Figure 5

Image of 13K array hybridized to brain (Cy5™) and myc-transformed fibroblasts (Cy3™). The array layout is 32 blocks in a 4 × 8 configuration and each PCR product is represented once, with the exception of negative controls, which are replicated in each block.


Labeled samples were co-hybridized to the array for 16 hrs using standard protocols [12]. The same brain and fibroblast RNA extracts were also labeled by reversing the dye orientation and then co-hybridized to a second array. After image analysis, modest signal-to-noise (S/N) filtering, log base-2 ratio transformation, loess normalization, and corrections for the inverted dye orientations, the results from the two hybridizations were compared and were shown to be highly correlated (Figure 6; Pearson correlation coefficient, r = 0.972). The high correlation is indicative of a very high-level of technical reproducibility in array performance. Rare outlying data points and the slight deviation from a slope = 1, may reflect the influence of the different dyes used in the amino-allyl labeling.
Figure 6

Correlation of signals from chicken 13k array hybridized to brain and fibroblast RNA. Samples were each labeled with Cy3™ and Cy5™ to perform a dye swap comparison.

Signal-to-noise, specificity and sensitivity

We randomly chose one of the "myc-transformed embryo fibroblast vs. brain" array comparisons and determined the signal-to-noise (S/N) values for each channel using the background-corrected feature signals and the variation in the local background signal. Table 1 contains the results for the individual channels/samples. Of note is the high number of features with a S/N > 3.0, a value commonly used for defining the lower-bound threshold of detection. The mean S/N is also provided in Table 1 for each channel. These results reflect the significant detection capabilities obtainable in using the array. For example, the data from this representative comparison spanned the maximum fluorescent dynamic range of detection, from over 65,000 counts down to background count levels. In addition, the average local background signal for both channels was consistently low across the entire array, with no appreciable spatial block-level differences (see Table I). Furthermore, the variation in the local background signal was less than 38%. Taken collectively, the array provides a significant level of sensitivity for expression profiling.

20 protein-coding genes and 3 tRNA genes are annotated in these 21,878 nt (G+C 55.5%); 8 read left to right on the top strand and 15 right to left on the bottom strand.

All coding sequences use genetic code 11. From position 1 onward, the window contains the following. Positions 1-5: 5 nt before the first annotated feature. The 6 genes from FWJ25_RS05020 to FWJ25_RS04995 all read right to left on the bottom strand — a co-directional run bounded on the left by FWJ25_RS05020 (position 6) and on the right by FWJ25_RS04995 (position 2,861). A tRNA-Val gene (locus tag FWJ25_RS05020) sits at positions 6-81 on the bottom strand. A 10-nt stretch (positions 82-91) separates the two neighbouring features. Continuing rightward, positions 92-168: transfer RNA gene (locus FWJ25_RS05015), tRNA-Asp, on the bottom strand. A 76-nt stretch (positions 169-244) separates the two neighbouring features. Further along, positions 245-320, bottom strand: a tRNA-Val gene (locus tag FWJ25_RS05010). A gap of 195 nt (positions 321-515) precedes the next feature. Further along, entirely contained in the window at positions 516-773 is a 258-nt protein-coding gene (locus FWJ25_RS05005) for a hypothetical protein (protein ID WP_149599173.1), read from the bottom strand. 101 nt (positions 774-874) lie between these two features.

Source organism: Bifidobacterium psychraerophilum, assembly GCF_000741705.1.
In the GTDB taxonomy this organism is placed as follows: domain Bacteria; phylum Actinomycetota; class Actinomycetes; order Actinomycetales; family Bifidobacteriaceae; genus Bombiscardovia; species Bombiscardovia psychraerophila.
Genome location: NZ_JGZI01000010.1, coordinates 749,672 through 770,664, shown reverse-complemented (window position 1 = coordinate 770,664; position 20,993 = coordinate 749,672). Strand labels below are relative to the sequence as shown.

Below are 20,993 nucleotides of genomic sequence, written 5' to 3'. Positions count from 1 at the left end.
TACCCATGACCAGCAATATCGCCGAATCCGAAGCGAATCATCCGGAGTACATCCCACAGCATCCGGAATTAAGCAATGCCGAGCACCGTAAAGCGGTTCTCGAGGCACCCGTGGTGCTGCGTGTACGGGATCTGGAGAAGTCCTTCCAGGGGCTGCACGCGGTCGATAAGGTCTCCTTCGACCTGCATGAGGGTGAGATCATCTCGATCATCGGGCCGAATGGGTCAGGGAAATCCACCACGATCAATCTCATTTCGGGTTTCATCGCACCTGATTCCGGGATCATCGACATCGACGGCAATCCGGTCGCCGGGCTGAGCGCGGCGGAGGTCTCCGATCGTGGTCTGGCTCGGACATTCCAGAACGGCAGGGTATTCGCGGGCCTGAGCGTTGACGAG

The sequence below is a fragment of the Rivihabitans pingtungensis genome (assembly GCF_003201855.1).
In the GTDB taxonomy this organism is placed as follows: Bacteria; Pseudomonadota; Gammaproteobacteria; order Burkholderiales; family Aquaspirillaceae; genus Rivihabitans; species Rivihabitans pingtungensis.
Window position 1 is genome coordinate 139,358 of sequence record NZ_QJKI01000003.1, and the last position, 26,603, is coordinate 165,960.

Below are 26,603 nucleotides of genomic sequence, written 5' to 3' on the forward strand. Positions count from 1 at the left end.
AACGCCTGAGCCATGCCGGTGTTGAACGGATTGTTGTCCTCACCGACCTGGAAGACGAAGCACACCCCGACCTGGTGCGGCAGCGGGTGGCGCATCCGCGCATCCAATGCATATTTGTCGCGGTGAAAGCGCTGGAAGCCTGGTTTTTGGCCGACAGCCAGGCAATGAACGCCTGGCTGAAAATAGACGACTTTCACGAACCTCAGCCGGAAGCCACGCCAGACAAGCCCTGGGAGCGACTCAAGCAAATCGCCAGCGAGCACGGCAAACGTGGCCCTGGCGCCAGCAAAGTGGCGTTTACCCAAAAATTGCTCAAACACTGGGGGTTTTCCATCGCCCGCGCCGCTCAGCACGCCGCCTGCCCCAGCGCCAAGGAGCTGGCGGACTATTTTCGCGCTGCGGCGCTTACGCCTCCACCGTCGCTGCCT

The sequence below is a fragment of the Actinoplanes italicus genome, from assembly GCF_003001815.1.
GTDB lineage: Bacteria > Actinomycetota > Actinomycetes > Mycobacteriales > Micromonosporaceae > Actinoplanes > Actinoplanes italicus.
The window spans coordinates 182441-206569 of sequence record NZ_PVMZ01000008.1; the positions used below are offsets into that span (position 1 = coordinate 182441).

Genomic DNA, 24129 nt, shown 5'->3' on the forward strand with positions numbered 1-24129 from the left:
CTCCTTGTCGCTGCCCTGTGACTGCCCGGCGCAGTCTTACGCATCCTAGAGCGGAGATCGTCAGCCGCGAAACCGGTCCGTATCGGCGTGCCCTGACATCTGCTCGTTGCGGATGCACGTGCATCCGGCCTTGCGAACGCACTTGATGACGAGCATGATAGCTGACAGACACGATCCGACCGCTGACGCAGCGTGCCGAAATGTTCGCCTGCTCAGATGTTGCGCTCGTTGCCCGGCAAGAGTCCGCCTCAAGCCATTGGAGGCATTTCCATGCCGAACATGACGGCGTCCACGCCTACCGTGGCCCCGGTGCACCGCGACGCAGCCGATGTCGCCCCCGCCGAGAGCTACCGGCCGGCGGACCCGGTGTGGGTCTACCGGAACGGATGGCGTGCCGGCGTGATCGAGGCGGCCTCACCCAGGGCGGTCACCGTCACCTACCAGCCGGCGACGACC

Table I

Chicken 13K cDNA Microarray Performance Metrics

Label / Sample

Mean BG Signal

Spot-Level S/N >3

Mean Spot-Level S/N

Cy3 / Fibroblast

118 ± 6



Cy5 / Brain

48 ± 3



± standard deviation of the mean

Figure 7 is a box plot of a "brain vs. brain" and a "myc-transformed embryo fibroblast vs. brain" comparison using the array. The y-axis is the Iog2-transformed (Cy3™/Cy5™) values for each comparison. The bar inside the box is the median value, the upper and lower dimensions of the box define the inter-quartile range, and the crossbars demark the 10th to 90th percentile range. The difference in the Iog2 ratio distributions between comparisons highlights the capabilities of the array to detect transcript-level differences between the fibroblast and brain samples.
Figure 7

Box plot of Iog2 ratios from arrays hybridized to brain labeled independently with Cy5™ and Cy3™ and brain versus fibroblasts. The y-axis is the Iog2-transformed values for each comparison. The bar inside the box is the median value, the box upper and lower dimensions define the inter-quartile range, and the crossbars demark the 10th to 90th percentile range.

The Venn diagram in Figure 8 (A,B) indicates the sample-specific "detectable signals" (spot-level S/N >3.0) from bursa, liver, brain, and myc-transformed embryo fibroblast. Note that signals were obtained for 7,422 spots with RNA from bursa, suggesting that this array provides wide coverage for experiments with lymphoid tissues. Excellent coverage of liver, brain and fibroblast transcripts was obtained as well. The identification of tissue-specific transcripts is noteworthy and reflects the clone selection process, which was designed to provide detection of mRNAs in a wide range of tissues, as well as low abundance, unique transcripts. It is of interest that the myc-transformed fibroblasts are a quail derived cell line; these results indicate that these arrays will be useful for studies in other gallinaceous birds.
Figure 8

Performance of amplified RNA (aRNA) and mRNA from different tissues. Common and tissue specific expression is illustrated in panels A and B. Panel C shows fair concordance of hybridizing spots between aRNA and mRNA;

In a separate experiment, T7 amplified, random-primer labeled RNA was compared with random-primer labeled poly A RNA (from the same preparation). Figure 8C shows a fair concordance with about 80% of the same spots showing hybridization with each sample. However, this comparison reveals that amplification loses some signals detected with mRNA but picks up others, presumably from low abundance messages which amplify better (with respect to the cDNA sequences on the chip) than average. In another experiment (not shown) repeat amplifications of the same RNA prep give satisfactorily consistent results (correlation coefficient >0.9). These results emphasize that it is important to use the same method of RNA preparation and labeling to obtain reliable comparisons.